Management missteps and a failure to adapt to a changing tech landscape has put these seven big-name CEOs in the crosshairs.
Andrew Mason, Groupon
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Shares of daily deals company Groupon have tanked 80% this year -- a fact that CEO Andrew Mason admitted last week would make it "weird" for the company's directors not to consider firing him.
"It would be more noteworthy if the board wasn't discussing it," Mason said at the Business Insider Ignition conference in New York City last week.
The company has since given its quasi-support for Mason, saying that the board and management "are all working together with heads down to achieve Groupon's objectives." Some media outlets took that to mean the job is Mason's to keep, but a Groupon(GRPN) spokeswoman declined to comment beyond the company's carefully worded written statement.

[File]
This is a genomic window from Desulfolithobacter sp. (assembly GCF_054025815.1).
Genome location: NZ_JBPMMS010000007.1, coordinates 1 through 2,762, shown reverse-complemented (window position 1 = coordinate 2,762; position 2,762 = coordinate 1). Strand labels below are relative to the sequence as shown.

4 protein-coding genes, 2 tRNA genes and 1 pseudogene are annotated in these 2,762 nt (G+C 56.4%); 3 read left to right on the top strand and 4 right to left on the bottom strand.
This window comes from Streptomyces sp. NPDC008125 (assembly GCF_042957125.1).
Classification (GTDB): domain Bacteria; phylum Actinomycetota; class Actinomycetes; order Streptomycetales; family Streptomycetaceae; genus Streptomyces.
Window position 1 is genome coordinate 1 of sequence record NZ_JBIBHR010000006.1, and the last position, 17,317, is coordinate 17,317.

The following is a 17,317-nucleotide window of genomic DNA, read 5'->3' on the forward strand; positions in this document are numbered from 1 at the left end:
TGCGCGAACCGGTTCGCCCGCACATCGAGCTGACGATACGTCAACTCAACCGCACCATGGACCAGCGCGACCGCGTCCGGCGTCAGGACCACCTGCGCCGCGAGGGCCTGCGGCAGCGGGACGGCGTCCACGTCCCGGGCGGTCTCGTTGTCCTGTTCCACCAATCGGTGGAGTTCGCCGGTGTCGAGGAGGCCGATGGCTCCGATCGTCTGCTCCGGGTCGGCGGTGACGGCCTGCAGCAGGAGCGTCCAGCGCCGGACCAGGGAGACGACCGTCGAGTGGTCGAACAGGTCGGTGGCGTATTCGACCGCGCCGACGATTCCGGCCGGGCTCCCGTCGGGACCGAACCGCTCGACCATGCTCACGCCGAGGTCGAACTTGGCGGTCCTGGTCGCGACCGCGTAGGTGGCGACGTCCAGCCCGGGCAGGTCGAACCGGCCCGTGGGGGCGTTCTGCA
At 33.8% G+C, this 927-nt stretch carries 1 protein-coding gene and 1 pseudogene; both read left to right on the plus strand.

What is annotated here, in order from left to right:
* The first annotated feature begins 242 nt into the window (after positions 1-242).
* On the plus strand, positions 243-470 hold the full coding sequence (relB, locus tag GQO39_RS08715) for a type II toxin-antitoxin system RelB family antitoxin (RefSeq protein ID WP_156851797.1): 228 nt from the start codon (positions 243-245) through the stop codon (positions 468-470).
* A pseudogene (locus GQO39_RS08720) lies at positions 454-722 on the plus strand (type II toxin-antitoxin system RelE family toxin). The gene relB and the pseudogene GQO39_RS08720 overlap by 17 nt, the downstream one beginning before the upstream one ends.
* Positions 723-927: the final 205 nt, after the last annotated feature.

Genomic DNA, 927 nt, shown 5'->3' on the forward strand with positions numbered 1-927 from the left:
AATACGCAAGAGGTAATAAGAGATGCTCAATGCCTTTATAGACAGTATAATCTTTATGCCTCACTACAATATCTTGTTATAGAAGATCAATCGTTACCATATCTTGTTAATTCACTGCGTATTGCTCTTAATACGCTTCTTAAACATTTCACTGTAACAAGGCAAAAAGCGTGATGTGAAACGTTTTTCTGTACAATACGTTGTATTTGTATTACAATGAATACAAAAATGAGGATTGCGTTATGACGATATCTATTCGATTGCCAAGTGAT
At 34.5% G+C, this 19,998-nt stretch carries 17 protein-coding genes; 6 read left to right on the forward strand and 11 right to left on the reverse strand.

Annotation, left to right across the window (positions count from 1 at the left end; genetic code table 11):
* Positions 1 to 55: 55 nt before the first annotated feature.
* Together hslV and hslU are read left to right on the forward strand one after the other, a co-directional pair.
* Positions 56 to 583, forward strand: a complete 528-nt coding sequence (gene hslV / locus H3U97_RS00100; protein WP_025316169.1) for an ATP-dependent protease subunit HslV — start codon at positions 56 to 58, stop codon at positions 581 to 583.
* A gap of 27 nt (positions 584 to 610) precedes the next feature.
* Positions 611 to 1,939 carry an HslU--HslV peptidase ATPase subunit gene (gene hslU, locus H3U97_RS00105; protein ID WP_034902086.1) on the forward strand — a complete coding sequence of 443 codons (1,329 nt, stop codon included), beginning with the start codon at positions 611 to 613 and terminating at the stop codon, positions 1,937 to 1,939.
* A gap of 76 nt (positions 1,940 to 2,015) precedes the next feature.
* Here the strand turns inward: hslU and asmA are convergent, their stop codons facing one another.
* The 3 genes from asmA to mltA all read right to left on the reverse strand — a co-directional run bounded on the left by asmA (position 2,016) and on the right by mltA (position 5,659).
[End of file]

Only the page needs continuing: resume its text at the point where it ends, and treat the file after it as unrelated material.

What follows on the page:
Groupon is fighting battles on a number of fronts, the biggest of which is a slowing online deals space. Groupon's profit growth rate is declining at an alarming rate, even though its competitors are dropping like flies. Nearly 800 daily deals sites shut down or merged with rivals in 2011, according to industry analysis group Daily Deal Media. Chief rival LivingSocial laid off 10% of its global workforce last week, and minority stakeholder Amazon(AMZN) wrote down 97% of the value of LivingSocial holding.
Mason's strategy to diversify Groupon beyond daily deals is focused in part on Groupon Goods, an online retail business that has showed signs of promise. But analysts have raised questions about the unit's dubious accounting techniques -- something that Groupon is familiar with -- and they have doubts about the business' long-term profitability.